Mark Brandon is the Managing Partner of First Sustainable (http://www.firstsustainable.com), a registered investment advisory catering to socially responsible investors. In addition to Socially Responsible Investing (SRI), he may opine on social venturing, microfinance, community investing, clean technology commercialization, sustainability public policy, green products, and, on occasion, University of Texas Longhorn sports.

Wednesday, July 12, 2006

The Morality of Using Food to Fuel Our Cars

Somehow forgotten amidst our (meaning environmentalists) love affair with the idea of using corn and soybeans to fuel our planes, trains, and automobiles is the debate about the morality of using these crops for fuel when major swaths of the world population are still hungry. I also have a gathering unease about the already piggish interests that are pushing for more ethanol production. Taken together, I am rethinking the wisdom of the whole undertaking.

On the face of it, using ethanol as a replacement for foreign oil seems a no-brainer. It is a renewable resource. We have scads of farms that need more demand and higher prices for corn. Plus, the emissions from the tailpipe are significantly less, though there is still much debate over how much emissions are saved in the whole bushel-to-gas-tank process. It will create American jobs, farmers love it, and we get to stick it in the eye of the Canadians, Russians, and oil sheikhs.

Sorry to ruin the fairy tale. First, this week, the Proceedings of the National Academy of Sciences, estimated that if all the corn in this year's crop were used for ethanol production, we could satisfy only 12 percent of our energy needs. Add the entire soybean crop, and we can squeeze out another 9 percent. Of course, we would have neither of those bountiful harvests to eat, but hey, we could all use less corn syrup in our diets, and only the long-haired communal hippies are eating soy. All jokes aside, whether or not we exported directly to countries with staving populations, creating such demand for these crops would raise the global price of this commodity. Raising the price means that the poor countries who need it most will be able to afford less of it. This is sort of like how the American addiction to oil feeds the Iranian mullahs, even though we do not buy directly from them. Our demand fuels rising prices, which means that the mullahs can command a higher price elsewhere on the world market.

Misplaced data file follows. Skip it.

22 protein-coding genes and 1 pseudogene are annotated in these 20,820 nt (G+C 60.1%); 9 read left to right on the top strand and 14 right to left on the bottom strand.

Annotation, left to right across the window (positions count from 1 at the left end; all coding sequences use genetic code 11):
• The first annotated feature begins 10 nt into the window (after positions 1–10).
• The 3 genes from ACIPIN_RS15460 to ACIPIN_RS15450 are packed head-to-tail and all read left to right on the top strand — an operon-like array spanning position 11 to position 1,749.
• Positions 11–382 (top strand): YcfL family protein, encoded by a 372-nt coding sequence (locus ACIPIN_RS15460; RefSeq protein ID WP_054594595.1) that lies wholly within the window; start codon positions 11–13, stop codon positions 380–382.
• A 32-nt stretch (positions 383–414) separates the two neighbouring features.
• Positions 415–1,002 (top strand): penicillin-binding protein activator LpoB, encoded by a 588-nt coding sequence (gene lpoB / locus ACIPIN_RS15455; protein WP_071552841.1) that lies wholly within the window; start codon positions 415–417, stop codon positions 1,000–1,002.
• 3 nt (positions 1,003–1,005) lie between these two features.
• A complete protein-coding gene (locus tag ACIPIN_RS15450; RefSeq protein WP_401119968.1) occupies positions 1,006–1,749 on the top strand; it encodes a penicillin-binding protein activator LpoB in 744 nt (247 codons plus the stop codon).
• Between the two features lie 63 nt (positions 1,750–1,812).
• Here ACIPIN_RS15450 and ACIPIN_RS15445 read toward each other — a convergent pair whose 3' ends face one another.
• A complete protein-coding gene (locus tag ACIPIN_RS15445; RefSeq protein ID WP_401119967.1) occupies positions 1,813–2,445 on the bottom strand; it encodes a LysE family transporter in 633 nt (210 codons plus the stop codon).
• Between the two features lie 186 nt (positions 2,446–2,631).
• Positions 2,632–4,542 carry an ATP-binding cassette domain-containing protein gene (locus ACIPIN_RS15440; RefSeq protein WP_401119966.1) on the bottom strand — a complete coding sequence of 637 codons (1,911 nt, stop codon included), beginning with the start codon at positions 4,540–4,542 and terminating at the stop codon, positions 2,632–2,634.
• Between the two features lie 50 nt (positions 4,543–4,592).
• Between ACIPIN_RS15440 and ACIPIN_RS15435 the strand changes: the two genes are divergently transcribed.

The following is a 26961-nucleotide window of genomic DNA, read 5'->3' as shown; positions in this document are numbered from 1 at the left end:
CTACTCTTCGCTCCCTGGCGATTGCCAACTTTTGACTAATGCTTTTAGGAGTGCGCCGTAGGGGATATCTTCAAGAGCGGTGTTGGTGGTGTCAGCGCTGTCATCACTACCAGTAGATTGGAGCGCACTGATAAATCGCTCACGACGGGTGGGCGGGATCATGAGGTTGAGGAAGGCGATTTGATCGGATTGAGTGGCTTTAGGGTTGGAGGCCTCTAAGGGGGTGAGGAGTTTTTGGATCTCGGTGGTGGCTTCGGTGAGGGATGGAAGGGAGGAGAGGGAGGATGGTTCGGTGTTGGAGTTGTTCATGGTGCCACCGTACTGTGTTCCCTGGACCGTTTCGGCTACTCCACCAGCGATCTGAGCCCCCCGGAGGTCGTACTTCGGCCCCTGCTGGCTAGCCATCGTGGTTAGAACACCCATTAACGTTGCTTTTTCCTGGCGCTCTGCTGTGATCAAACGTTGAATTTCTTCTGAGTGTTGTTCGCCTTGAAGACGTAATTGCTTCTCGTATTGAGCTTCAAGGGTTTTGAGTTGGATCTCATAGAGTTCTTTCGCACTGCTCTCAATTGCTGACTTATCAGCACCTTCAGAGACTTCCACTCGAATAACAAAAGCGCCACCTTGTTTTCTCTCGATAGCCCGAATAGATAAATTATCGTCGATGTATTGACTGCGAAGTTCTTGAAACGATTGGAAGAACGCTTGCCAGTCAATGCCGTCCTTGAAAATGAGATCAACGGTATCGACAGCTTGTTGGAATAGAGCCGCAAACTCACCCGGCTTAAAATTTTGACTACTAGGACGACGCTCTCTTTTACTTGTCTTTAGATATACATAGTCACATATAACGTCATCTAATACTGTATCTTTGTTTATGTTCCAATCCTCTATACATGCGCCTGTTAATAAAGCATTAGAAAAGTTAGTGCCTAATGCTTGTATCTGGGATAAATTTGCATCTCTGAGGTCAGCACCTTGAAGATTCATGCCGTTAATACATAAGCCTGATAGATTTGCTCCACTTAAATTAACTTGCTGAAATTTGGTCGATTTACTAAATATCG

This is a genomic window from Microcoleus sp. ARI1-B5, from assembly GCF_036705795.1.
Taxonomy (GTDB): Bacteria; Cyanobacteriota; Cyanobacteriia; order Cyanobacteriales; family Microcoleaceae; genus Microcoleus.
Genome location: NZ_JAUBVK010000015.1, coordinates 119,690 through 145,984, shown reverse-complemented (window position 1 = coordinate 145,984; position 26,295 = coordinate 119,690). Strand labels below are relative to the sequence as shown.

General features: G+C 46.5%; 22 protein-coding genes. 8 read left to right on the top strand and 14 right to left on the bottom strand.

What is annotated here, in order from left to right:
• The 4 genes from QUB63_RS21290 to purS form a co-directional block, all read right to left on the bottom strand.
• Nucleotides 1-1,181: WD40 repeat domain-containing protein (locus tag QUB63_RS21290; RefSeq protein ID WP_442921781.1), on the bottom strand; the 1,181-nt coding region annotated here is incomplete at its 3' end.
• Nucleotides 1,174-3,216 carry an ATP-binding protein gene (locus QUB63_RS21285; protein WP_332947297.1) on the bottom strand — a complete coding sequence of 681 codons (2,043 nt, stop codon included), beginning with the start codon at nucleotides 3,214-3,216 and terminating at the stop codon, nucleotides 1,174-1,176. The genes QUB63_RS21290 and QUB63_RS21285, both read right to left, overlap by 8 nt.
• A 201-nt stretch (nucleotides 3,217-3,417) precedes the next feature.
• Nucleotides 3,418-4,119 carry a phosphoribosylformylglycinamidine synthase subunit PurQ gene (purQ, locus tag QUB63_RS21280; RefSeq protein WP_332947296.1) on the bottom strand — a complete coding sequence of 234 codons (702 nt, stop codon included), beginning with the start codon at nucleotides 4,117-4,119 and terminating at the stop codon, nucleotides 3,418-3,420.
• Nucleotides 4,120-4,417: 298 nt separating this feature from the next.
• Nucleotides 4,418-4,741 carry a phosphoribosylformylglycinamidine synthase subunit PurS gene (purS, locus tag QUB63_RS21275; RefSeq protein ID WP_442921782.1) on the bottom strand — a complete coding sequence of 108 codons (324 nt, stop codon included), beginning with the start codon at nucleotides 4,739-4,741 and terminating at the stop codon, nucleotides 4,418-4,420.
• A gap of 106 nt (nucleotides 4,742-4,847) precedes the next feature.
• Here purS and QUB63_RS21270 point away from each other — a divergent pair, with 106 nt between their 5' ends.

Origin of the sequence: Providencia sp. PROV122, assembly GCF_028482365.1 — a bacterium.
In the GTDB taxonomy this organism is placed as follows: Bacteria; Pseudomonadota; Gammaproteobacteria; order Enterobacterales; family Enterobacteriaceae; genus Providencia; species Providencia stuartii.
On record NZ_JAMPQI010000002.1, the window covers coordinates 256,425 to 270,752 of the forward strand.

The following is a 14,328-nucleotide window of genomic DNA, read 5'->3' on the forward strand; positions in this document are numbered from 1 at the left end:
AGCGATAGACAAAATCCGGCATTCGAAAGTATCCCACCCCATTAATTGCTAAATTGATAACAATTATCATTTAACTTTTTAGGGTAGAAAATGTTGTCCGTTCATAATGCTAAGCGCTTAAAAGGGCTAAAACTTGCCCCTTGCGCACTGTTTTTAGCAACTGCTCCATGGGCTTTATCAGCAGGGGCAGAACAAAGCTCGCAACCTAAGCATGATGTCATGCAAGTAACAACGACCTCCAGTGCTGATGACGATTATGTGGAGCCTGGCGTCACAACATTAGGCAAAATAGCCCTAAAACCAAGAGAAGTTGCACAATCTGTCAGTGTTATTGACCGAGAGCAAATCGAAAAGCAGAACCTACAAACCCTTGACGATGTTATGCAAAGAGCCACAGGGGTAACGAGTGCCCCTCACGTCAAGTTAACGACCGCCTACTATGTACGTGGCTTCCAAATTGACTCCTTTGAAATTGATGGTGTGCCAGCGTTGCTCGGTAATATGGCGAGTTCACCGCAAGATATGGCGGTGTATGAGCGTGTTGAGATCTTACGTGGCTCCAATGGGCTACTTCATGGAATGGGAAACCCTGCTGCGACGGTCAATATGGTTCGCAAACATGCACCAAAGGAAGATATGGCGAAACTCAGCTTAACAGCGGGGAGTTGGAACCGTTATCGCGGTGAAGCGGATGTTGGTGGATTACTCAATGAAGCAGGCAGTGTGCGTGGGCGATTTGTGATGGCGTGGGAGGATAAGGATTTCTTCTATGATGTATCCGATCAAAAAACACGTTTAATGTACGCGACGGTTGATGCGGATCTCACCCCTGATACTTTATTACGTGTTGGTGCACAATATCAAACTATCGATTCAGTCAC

Second, ethanol can not be competitive with fossil fuels in the near future without massive government subsidies. Herein lies another problem. Despite their carefully crafted image to the contrary, the corn-growing lobby is one of the fattest recipients of government subsidies we have. There is no compunction about it, either. Several leaders of corn-growing regions cite the availability of easy federal dollars as the reason for the explosion in permits for ethanol processing facilities.

Third, because of the rush to get the federal dollars, ethanol processors are short circuiting the environmental benefits by using dirty coal to power their plants. A recent Grist article quoted energy analyst Robert McIlvaine as predicting that 100 percent of new ethanol plants will use coal, thanks to its predictable price and supply instead of the relatively cleaner natural gas. This all defeats the purpose of transitioning to this clean source in the first place.

Given the incredible logistical complexities and economic cost of replacing the fueling infrastructure for our transportation needs, it might be a boondoggle to attempt it in the first place. The price of bottled water is still more expensive than a comparable amount of gas. Not that we should give up.

Stationary generators of power are most capable of achieving our goals with federal subsidies. Forget about cars, for now. We should put our talents toward generating clean energy in stationary applications, such as power plants. These technologies are much closer, and will not require the massive re-working of our infrastructure. Then, we should deal with automobile pollution by migrating towards electric generation. This technology exists today with plug-in hybrids. Plug-ins will allow a Prius, for example, to use more energy from electricity. The car is plugged in at night, and in the morning, it's ready to go. If you find yourself short, then gas can cover the shortfall. In Austin right now, one could purchase a plug-in, and charge it with clean energy from the Green Choice program. Then, the decrease in demand for fossil fuels from stationary applications will cause the price of oil to fall, and allow us to re-capture the money and power that is currently going overseas.

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